Book review: “Inspired: How To Create Tech Products Customers Love”
About four years ago I read and reviewed Inspired: How To Create Products Customers Love by Marty Cagan, who I regard almost as the ‘founder’ of modern tech product management — along with Steve Jobs of course :) Cagan has now released a second edition of “Inspired” in which he captures two aspects he’s uncovered since writing the first edition.
The first aspect is a critical need to focus on the specific job of the product manager, aiming to clarify which elements constitute the role of a product manager in a tech company. The second aspect is the importance of creating the right product culture for success, and understanding the range of product discovery and delivery techniques available to solve customer and business problems.
Whilst the book contains a wealth of valuable content about product management and how to create great products; in this review I’ll primarily focus on Cagan’s recommendations with respect to product discovery and delivery. Before I do that, it’s important to first look at Cagan’s take on the “root causes of failed product efforts” (Fig. 1).
Cagan sees a very sequential, “Waterfall” type approach as the underlying reason why many products fail. This approaches comes down to companies using a ‘feature heavy’ and preplanned roadmaps, as well as and using regular planning sessions to negotiate and prioritise the roadmap. Cagan shares some home truths to explain why this approach is now obsolete (Fig. 2).
Fig. 2–10 problems that companies using a Waterfall type approach suffer — Adapted from: Marty Cagan, Inspired: How To Create Tech Products Customers Love, pp. 17–21
- Stakeholder-driven products: It’s a top down approach which leads to stakeholder-driven products and teams that don’t feel empowered
- Business cases are mostly fictitious: I couldn’t agree more with Cagan when he argues that the two main business case inputs — how much money we’ll make and how much it will cost — are complete unknowns. We can’t know how much money we’ll make because that depends entirely on how good the solution turns out to be. In contrast, a lot of products end up making no money whatsoever! One of the most critical lessons in product, Cagan explains, is “knowing what we can’t know.”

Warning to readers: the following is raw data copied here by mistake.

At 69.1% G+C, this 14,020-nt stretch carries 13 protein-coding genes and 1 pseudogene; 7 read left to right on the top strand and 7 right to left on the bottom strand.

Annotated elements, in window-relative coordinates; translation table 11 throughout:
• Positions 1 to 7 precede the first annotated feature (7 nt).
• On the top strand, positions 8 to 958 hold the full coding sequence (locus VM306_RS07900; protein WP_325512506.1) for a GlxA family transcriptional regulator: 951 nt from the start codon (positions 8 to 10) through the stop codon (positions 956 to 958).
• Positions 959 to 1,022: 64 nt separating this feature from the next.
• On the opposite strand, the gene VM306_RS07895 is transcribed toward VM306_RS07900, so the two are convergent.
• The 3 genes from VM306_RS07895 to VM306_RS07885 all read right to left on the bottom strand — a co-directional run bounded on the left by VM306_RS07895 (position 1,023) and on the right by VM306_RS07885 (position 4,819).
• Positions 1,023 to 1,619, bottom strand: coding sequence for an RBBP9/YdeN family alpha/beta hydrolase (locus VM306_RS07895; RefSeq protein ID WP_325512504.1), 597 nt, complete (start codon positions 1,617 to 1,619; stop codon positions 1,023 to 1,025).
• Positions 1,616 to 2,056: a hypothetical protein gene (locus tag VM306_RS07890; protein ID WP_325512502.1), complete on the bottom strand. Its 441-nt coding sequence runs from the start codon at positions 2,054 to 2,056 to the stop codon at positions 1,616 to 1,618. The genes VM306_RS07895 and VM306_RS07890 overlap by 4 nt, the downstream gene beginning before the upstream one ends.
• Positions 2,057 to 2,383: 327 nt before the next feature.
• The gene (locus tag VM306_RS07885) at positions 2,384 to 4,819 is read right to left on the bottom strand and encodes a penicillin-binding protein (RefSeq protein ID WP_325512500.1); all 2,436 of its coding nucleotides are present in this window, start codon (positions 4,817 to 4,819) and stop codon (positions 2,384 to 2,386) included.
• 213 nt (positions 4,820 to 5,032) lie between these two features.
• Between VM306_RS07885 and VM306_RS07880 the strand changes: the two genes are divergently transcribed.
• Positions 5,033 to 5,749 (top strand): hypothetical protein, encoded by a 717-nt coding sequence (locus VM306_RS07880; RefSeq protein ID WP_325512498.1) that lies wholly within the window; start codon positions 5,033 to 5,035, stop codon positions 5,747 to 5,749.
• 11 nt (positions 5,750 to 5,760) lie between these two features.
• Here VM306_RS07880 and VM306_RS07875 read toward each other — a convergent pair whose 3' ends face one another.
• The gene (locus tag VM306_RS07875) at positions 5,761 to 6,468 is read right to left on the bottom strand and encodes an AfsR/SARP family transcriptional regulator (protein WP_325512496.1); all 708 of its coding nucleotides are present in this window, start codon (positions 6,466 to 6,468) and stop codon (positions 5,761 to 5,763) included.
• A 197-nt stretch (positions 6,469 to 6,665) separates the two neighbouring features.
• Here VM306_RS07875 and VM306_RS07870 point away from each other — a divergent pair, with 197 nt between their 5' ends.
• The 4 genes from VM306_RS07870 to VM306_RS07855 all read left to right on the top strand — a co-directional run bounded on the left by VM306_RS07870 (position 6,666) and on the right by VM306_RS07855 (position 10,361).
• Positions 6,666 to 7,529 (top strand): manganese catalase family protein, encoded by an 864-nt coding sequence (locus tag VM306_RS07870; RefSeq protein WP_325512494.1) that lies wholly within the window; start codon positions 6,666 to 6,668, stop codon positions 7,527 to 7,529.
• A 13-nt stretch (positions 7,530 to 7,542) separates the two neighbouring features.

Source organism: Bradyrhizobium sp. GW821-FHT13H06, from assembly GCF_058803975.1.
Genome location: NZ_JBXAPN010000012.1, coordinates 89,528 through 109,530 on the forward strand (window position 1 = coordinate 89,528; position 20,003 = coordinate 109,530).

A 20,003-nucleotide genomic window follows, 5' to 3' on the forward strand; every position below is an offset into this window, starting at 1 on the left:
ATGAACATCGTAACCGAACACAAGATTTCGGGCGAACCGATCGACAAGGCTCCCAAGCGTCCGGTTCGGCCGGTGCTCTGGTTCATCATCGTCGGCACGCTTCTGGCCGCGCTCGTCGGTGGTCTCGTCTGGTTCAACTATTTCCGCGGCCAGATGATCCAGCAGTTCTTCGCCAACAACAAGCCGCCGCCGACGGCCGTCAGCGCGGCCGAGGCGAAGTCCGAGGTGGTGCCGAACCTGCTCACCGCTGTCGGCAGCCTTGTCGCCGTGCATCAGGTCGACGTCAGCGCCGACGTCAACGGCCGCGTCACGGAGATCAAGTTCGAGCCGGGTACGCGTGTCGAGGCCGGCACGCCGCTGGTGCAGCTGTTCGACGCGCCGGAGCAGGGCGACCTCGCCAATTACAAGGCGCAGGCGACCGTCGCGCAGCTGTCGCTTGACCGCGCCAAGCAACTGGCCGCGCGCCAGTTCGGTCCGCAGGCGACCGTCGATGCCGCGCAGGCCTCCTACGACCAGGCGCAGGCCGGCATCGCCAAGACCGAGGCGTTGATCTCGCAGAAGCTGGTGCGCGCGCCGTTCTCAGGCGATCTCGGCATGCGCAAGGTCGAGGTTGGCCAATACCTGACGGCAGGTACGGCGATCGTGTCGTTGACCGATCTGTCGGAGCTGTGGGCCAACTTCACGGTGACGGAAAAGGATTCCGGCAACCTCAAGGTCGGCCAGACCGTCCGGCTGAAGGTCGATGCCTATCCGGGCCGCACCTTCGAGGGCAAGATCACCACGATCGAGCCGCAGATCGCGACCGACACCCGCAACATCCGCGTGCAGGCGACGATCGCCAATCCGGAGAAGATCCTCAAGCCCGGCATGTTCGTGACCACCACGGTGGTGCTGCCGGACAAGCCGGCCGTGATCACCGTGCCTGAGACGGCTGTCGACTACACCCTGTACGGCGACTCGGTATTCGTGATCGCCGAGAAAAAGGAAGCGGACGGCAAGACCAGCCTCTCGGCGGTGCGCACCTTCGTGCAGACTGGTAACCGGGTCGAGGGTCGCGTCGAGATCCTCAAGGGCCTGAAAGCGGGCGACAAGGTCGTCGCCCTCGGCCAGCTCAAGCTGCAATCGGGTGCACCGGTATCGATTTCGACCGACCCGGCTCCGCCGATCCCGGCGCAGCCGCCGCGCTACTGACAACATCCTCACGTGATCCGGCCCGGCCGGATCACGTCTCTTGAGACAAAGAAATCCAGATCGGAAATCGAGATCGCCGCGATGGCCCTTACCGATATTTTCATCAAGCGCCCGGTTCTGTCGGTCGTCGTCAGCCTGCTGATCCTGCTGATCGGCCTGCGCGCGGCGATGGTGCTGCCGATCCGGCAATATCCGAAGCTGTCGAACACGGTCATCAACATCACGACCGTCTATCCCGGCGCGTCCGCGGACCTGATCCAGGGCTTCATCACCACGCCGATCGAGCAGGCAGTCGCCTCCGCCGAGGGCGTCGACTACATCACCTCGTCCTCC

- Product roadmaps — There are two problems with traditional, feature led product roadmaps. Firstly, the reality is that half of our product ideas are simply not going to work. I always cringe when I see product roadmaps that contain detailed features prioritised prioritised for an entire year … In my experience, until you start discovering, implementing and launching product ideas, you’re not going to know whether your product is actually going to work. Secondly, even when ideas do prove to have potential they’re likely to need several iterations to reach the point where they deliver tangible business value. Cagan introduces the term “time to money” to refer this evolutionary process.
- It’s not about gathering requirements for engineers to implement — I recently came across an organisation where they employed an entire team of project managers and business analysts whose main job it was to gather stakeholder requirements, and document them for designers and engineers to implement. Cagan rightly makes the point that “this is 180 degrees away from the reality of modern tech product management.”
- UX designers are getting involved way too late — Don’t involve designers only once the requirements have been gathered, it’s simply too late as the designer won’t be able to add much value add this stage.
- Engineers are getting involved way too late — If you’re just using your engineers to code, you’re only getting about half their value. I love the ‘little secret’ that Cagan shares with us: “engineers are typically the best single source of innovation.” He’s totally right!
- Agile for delivery only — Cagan talks about “Agile for delivery”, whereby product development teams work in an Agile fashion, but the rest of the organisation isn’t.
- Project-centric processes — The company usually funds projects, pushes projects through the organisation, and finally launches projects. Unfortunately, projects are output and product is all about outcome. I’d add that most projects are one-off pieces of works whereas products have a continuous lifecycle, until the product is being discontinued.
- Customer validation happens way too late — Cagan points out the biggest shortcoming of the old waterfall process, which is that all the risk is concentrated right at the end and that customer validation happens way too late. Instead, customer validation or discovery should be continuous and needs to happen early and often.
Cagan offers three overarching principles which help overcome the aforementioned root causes of failed product efforts:
- Risks are tackled upfront, instead of at the end